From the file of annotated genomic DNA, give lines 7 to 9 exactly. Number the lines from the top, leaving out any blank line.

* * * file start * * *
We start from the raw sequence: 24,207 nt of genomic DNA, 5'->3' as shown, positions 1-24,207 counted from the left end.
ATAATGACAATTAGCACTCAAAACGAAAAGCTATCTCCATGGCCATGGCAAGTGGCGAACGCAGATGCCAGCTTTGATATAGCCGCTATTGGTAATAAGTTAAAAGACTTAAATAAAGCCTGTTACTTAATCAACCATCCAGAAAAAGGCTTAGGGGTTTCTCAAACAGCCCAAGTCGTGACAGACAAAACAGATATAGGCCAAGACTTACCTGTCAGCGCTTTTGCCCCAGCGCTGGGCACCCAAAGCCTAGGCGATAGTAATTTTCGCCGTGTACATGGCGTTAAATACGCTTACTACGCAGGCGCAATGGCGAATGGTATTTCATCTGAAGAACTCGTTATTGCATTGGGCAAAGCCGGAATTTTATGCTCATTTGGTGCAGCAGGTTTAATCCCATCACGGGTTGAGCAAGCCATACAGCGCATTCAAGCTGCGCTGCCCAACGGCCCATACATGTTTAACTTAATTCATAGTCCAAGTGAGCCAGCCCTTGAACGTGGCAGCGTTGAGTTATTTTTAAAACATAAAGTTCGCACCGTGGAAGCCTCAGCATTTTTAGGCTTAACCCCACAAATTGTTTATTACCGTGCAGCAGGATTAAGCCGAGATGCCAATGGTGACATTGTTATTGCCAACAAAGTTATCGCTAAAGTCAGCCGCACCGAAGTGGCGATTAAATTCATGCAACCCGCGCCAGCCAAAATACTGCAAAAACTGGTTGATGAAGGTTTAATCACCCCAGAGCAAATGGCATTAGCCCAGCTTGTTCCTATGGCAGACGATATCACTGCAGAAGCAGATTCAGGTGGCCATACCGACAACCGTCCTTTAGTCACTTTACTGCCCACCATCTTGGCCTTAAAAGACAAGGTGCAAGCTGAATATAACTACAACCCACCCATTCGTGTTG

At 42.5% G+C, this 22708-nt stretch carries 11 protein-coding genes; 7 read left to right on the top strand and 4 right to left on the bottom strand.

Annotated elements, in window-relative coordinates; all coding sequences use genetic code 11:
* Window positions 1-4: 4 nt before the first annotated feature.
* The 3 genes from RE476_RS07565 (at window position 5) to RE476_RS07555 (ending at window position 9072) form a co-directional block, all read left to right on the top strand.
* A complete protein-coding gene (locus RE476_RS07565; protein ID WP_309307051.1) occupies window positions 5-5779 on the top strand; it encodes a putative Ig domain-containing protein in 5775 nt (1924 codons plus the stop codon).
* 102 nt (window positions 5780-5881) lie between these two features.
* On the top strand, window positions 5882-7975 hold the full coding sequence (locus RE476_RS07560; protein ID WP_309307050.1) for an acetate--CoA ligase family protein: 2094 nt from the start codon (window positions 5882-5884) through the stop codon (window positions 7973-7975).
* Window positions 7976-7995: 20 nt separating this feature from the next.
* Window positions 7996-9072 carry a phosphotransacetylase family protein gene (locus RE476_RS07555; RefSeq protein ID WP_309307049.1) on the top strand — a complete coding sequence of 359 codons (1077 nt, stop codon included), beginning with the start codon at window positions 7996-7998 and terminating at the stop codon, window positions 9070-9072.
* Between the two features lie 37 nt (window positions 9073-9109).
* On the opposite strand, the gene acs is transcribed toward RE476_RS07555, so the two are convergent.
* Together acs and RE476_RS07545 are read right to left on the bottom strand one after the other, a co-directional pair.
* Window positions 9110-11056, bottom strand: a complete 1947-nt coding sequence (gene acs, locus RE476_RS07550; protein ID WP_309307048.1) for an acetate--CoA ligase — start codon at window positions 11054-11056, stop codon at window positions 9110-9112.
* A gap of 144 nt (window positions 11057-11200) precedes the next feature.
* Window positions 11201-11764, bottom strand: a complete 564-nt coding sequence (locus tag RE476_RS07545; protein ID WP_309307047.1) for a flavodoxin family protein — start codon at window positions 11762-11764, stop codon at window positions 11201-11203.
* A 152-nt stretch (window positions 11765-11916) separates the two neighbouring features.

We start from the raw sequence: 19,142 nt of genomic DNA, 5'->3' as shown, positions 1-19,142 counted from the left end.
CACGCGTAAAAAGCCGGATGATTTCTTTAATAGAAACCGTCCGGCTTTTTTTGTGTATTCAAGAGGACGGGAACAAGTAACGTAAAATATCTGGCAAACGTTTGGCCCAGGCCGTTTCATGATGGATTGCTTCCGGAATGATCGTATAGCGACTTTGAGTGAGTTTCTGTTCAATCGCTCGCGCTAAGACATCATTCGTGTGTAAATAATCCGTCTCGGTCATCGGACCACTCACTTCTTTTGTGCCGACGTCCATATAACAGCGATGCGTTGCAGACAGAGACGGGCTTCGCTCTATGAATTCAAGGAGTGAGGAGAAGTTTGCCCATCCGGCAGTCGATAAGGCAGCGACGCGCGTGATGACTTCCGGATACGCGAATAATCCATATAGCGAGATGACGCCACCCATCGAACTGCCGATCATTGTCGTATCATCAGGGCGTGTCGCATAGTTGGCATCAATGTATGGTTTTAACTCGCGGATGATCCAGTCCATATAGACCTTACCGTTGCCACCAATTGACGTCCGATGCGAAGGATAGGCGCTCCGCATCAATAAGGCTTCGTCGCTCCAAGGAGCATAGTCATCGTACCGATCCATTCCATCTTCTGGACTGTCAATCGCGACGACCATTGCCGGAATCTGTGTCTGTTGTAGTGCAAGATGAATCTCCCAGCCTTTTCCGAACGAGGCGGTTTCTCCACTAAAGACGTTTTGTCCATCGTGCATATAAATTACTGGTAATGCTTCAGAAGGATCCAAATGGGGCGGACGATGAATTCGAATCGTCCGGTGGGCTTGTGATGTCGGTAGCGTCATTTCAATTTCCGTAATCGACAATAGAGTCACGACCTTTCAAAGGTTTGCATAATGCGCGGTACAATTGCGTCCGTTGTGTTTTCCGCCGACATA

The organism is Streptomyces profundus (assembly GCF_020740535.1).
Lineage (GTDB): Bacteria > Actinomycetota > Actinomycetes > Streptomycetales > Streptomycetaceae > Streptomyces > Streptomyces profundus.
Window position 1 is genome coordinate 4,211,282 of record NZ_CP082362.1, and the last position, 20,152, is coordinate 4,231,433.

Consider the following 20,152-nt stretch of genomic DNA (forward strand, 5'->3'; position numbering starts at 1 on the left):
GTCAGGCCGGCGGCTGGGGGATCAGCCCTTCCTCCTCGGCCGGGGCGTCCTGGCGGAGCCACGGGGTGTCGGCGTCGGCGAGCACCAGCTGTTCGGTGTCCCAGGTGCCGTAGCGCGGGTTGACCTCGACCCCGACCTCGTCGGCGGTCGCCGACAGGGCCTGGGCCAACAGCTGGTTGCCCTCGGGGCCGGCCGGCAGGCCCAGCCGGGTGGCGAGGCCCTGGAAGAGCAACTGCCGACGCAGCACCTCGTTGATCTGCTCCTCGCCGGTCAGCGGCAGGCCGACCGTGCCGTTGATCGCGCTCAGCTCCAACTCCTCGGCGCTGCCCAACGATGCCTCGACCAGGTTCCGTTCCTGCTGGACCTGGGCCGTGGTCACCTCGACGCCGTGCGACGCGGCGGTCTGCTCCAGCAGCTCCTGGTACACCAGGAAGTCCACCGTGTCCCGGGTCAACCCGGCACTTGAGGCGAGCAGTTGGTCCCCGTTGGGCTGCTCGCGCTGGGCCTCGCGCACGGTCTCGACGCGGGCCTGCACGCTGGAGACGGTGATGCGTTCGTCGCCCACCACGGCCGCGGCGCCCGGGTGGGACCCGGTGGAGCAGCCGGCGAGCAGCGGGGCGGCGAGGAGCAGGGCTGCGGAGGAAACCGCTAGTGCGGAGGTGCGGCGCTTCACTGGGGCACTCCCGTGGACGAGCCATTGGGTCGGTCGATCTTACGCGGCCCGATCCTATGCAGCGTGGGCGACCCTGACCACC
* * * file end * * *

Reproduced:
* A complete protein-coding gene (locus RE476_RS07565; protein ID WP_309307051.1) occupies window positions 5-5779 on the top strand; it encodes a putative Ig domain-containing protein in 5775 nt (1924 codons plus the stop codon).
* 102 nt (window positions 5780-5881) lie between these two features.
* On the top strand, window positions 5882-7975 hold the full coding sequence (locus RE476_RS07560; protein ID WP_309307050.1) for an acetate--CoA ligase family protein: 2094 nt from the start codon (window positions 5882-5884) through the stop codon (window positions 7973-7975).